The above diagrams represent the formation of pores as calcium silicate hydrate is formed. Note in diagram (a) that hydration has not yet occurred and the pores (empty spaces between grains) are filled with water. Diagram (b) represents the beginning of hydration. In diagram (c), the hydration continues. Although empty spaces still exist, they are filled with water and calcium hydroxide. Diagram (d) shows nearly hardened cement paste. Note that the majority of space is filled with calcium silicate hydrate. That which is not filled with the hardened hydrate is primarily calcium hydroxide solution. The hydration will continue as long as water is present and there are still unhydrated compounds in the cement paste.
Dicalcium silicate also affects the strength of concrete through its hydration. Dicalcium silicate reacts with water in a similar manner compared to tricalcium silicate, but much more slowly. The heat released is less than that by the hydration of tricalcium silicate because the dicalcium silicate is much less reactive. The products from the hydration of dicalcium silicate are the same as those for tricalcium silicate:
Dicalcium silicate + Water--->Calcium silicate hydrate + Calcium hydroxide +heat
2 Ca2SiO4 + 5 H2O---> 3 CaO.2SiO2.4H2O + Ca(OH)2 + 58.6 kJ
The other major components of portland cement, tricalcium aluminate and tetracalcium aluminoferrite also react with water. Their hydration chemistry is more complicated as they involve reactions with the gypsum as well. Because these reactions do not contribute significantly to strength, they will be neglected in this discussion. Although we have treated the hydration of each cement compound independently, this is not completely accurate. The rate of hydration of a compound may be affected by varying the concentration of another. In general, the rates of hydration during the first few days ranked from fastest to slowest are:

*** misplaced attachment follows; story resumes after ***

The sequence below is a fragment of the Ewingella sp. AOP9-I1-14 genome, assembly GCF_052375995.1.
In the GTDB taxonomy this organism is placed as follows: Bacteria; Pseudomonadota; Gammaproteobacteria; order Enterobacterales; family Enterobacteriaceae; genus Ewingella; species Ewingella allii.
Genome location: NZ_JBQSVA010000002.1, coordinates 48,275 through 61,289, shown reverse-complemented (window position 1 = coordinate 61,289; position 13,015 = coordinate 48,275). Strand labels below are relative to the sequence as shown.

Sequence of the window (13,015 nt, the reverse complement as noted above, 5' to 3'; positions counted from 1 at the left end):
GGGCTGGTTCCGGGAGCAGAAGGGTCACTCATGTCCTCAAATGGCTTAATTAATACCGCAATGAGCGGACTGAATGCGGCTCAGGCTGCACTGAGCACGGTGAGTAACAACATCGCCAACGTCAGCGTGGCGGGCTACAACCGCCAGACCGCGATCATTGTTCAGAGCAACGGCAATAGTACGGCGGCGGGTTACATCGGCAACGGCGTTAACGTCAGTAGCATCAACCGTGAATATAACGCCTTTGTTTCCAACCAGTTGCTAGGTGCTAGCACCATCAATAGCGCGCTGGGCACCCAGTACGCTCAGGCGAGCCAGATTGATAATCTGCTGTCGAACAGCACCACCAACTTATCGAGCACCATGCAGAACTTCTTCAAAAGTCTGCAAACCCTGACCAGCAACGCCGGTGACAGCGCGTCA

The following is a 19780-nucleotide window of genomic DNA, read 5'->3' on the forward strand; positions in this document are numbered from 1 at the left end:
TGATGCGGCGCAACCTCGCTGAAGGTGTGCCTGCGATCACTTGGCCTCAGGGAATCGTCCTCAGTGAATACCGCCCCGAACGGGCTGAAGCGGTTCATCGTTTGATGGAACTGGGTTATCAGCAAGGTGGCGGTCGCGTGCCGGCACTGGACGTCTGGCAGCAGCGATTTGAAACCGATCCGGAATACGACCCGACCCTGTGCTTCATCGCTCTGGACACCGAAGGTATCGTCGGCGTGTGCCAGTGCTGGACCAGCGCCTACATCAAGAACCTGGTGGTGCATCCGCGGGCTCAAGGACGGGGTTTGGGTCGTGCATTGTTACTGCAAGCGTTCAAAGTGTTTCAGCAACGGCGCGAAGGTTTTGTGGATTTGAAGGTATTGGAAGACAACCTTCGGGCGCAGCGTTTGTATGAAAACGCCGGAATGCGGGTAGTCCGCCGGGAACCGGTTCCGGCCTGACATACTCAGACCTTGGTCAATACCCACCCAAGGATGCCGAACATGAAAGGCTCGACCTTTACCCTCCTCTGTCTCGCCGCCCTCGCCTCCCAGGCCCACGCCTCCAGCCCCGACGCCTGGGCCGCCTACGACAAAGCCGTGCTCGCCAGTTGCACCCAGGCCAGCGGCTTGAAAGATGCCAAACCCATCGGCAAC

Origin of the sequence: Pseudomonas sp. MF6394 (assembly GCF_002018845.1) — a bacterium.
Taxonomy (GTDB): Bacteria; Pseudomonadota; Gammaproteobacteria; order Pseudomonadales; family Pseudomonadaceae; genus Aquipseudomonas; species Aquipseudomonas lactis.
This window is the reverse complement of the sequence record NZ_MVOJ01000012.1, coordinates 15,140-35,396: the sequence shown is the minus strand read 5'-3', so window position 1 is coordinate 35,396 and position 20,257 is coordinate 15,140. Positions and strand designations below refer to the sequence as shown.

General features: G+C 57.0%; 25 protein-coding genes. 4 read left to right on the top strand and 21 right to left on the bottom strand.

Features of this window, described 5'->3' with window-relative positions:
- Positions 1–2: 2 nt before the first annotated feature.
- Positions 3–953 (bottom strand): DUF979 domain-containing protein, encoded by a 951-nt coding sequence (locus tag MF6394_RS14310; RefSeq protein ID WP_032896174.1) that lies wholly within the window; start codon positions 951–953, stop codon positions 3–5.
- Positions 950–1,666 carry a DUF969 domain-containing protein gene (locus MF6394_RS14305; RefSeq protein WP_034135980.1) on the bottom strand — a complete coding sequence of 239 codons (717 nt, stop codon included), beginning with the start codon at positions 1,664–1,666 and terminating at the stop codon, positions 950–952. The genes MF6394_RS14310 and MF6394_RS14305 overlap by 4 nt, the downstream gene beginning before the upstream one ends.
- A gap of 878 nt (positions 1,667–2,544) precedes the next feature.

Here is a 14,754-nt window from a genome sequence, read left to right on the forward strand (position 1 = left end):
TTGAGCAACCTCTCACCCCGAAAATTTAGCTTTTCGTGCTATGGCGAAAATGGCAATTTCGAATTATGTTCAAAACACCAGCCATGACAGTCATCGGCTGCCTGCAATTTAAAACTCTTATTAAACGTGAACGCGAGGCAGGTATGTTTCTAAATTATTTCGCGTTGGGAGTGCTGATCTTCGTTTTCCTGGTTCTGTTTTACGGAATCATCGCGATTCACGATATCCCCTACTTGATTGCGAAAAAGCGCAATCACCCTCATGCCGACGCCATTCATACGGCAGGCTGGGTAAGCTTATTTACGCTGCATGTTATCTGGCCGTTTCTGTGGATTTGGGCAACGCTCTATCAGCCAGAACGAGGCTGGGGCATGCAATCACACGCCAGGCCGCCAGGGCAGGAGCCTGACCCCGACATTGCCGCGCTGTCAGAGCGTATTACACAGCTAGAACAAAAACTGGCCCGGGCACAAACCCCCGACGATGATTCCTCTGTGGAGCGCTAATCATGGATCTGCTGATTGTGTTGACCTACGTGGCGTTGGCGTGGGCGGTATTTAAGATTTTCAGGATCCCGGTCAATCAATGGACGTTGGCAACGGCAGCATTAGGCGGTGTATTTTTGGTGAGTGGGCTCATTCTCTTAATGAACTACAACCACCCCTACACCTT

tricalcium aluminate > tricalcium silicate > tetracalcium aluminoferrite > dicalcium silicate.
Refer to Demonstration 4
Heat is evolved with cement hydration. This is due to the breaking and making of chemical bonds during hydration. The heat generated is shown below as a function of time.
Figure 4: Rate of heat evolution during the hydration of portland cement
The stage I hydrolysis of the cement compounds occurs rapidly with a temperature increase of several degrees. Stage II is known as the dormancy period. The evolution of heat slows dramatically in this stage. The dormancy period can last from one to three hours. During this period, the concrete is in a plastic state which allows the concrete to be transported and placed without any major difficulty. This is particularly important for the construction trade who must transport concrete to the job site. It is at the end of this stage that initial setting begins. In stages III and IV, the concrete starts to harden and the heat evolution increases due primarily to the hydration of tricalcium silicate. Stage V is reached after 36 hours. The slow formation of hydrate products occurs and continues as long as water and unhydrated silicates are present.
Refer to Demonstration 5
Strength of Concrete
The strength of concrete is very much dependent upon the hydration reaction just discussed. Water plays a critical role, particularly the amount used. The strength of concrete increases when less water is used to make concrete. The hydration reaction itself consumes a specific amount of water. Concrete is actually mixed with more water than is needed for the hydration reactions. This extra water is added to give concrete sufficient workability. Flowing concrete is desired to achieve proper filling and composition of the forms. The water not consumed in the hydration reaction will remain in the microstructure pore space. These pores make the concrete weaker due to the lack of strength-forming calcium silicate hydrate bonds. Some pores will remain no matter how well the concrete has been compacted.
Figure 5: Schematic drawings to demonstrate the relationship between the water/cement ratio and porosity.
The empty space (porosity) is determined by the water to cement ratio. The relationship between the water to cement ratio and strength is shown in the graph that follows.
Figure 6: A plot of concrete strength as a function of the water to cement ratio.
Low water to cement ratio leads to high strength but low workability. High water to cement ratio leads to low strength, but good workability.
The physical characteristics of aggregates are shape, texture, and size. These can indirectly affect strength because they affect the workability of the concrete. If the aggregate makes the concrete unworkable, the contractor is likely to add more water which will weaken the concrete by increasing the water to cement mass ratio.